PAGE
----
EU Pre-border Controls and Protection Seeker Flows
Abstract and Keywords
This chapter presents the subject matter under scrutiny and provides a historical account of the development of extraterritorial strategies of migration management in Europe, coinciding with parallel changes in refugee movements and the composition of migratory flows on the global scale. The objective and research questions the study seeks to address are also introduced, together with a description of the methodology underpinning the research. In particular, the ‘cumulative standards’ or ‘integrated interpretation’ model employed to construe EU Charter of Fundamental Rights standards is canvassed. The concept of ‘jurisdiction’ and the alternative ‘Fransson paradigm’ applicable to interpret the scope of application of EU law is also briefly defined. The structure of the book is outlined at the end, providing an overview of the different chapters and their interrelation.
Keywords: Global migration management, ‘new refugees’, asylum seeker flows, cumulative standards, integrated interpretation, jurisdiction, Fransson, pre-border controls, extraterritorial borders, refugee rights
1. Background and Subject Matter
In the course of the last decades, States the world over have increasingly closed their borders to permanent settlers.1 Several factors account for this development. Since the 1970s and 1980s, oil shortages and economic crises have led industrialized countries to discontinue ‘guest worker’ schemes and to erect barriers to family reunification. Territorial integrity and sovereignty concerns have also played a role.2 By contrast, wars following decolonization processes and the collapse of the USSR after the fall of the Iron Curtain have caused human displacement en masse.3 More recently, instability in the Middle East, especially the Syrian conflict in the aftermath of the Arab Spring, have produced an unprecedented surge. As a result, the number of persons in need of international protection has multiplied during this period.4 At the same time, reduced travel costs have greatly facilitated international mobility, resulting in increased migratory pressures on countries of destination.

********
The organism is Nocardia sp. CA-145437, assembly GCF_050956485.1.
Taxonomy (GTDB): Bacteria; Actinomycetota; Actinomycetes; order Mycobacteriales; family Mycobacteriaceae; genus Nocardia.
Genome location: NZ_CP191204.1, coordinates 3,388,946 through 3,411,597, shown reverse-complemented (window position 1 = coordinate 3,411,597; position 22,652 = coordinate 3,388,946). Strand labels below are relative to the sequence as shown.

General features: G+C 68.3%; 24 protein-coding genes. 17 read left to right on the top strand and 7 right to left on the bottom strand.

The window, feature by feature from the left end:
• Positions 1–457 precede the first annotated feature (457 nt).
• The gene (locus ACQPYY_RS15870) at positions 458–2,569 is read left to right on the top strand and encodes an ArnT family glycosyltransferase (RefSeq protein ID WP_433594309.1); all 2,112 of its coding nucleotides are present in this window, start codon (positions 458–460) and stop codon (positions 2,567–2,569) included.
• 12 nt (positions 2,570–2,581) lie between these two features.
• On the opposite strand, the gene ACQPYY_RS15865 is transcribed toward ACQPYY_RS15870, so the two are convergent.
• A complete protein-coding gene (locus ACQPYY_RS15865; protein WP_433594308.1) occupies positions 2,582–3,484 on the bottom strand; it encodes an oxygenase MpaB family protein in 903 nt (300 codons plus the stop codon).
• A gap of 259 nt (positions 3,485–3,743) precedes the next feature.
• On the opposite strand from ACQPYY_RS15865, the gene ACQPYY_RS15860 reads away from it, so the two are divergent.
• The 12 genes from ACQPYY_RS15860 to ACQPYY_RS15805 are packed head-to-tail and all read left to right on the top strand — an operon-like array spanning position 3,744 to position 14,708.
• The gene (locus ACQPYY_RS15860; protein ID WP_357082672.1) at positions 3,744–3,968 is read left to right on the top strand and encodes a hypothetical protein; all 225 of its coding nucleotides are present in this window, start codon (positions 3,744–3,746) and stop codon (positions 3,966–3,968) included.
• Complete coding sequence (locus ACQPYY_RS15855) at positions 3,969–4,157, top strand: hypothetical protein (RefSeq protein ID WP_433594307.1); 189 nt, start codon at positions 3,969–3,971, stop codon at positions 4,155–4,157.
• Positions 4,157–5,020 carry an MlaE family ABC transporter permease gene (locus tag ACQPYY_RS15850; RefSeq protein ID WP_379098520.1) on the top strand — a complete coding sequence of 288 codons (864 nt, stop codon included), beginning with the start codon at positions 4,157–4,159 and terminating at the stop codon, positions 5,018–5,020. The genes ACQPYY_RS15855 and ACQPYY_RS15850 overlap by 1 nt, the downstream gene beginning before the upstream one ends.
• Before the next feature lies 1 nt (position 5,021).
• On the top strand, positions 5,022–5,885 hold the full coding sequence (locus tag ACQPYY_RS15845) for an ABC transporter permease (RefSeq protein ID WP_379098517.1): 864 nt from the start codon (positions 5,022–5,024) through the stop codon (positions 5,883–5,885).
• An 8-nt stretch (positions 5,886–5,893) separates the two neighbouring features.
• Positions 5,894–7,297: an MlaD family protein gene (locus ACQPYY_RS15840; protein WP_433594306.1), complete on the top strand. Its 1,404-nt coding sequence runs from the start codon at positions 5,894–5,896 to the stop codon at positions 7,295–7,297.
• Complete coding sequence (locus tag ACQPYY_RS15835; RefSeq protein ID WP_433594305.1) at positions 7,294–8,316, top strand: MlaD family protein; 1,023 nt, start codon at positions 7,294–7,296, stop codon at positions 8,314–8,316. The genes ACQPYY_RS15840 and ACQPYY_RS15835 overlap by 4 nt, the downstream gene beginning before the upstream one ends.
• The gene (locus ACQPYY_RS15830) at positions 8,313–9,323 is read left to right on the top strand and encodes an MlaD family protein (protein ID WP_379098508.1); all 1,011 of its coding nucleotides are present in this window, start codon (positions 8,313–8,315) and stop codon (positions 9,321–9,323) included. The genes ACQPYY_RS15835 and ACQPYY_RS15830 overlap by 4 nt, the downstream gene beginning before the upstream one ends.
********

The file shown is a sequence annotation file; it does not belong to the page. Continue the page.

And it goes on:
The nature and composition of migratory flows has also changed. Alongside refugees,5 other persons move in search of access to developed States for different reasons so that the lines distinguishing the forcibly displaced from other migrants have progressively blurred.6 The ‘management’ of mixed migration flows has thus become a major concern.7 Yet, attention has not evenly distributed between rights (of refugees and migrants) and controls (exerted upon them to administer their movement). The (p.2) overwhelming emphasis has been on the pre-emption of unauthorized, ‘illegal’ arrivals through interdiction.8
The means of interdiction, and hence the obstacles an individual must overcome to reach safety, are manifold.9 Border controls have, indeed, been reinforced by a range of pre-border mechanisms implemented from abroad. Entry and pre-entry instruments align in a control continuum intended to provide for a system of surveillance capable of unfolding at the several stages of the migrant’s journey. And the problem is that these measures are applied indistinctively,10 with the result that refugees, like other migrants, encounter (an incarnation of) the external border numerous times, in different guises, while approaching the territory of countries of refuge, prior to arriving at the physical frontier.11 These measures of indistinct control have the effect of further mixing up migration flows.
Asylum has become one of the very few channels for legal settlement in the EU.12 In these circumstances, many are believed to misuse the refugee procedure. The rise in applications for international protection has been perceived as an indication of abuse of the asylum process for personal convenience.13 Although no conclusive evidence of this phenomenon exists,14 the tendency to characterize asylum seekers as profiteer economic migrants in disguise, using the asylum system to evade migration controls, has taken hold in recent years.15 So, fearing to attract a disproportionate amount of ‘unfounded’ claimants, a range of EU-sponsored interdiction measures, restricting access to the territory and to the international protection systems of the Member States, has been introduced in response, to ‘strengthen the protection of [external] borders’16—the object of protection shifting from the refugee to the frontier itself.
Indeed, since the beginning of the Schengen collaboration,17 the project of abolishing formalities at the internal frontiers of the Member States has been perceived (p.3) as necessitating the coordination of checks at the common external borders and the pooling of efforts and resources in managing mixed migratory movements through strict controls. It is in this context, following the communautarisation of the Schengen acquis,18 that the notion of ‘integrated border management’ (IBM) emerged.19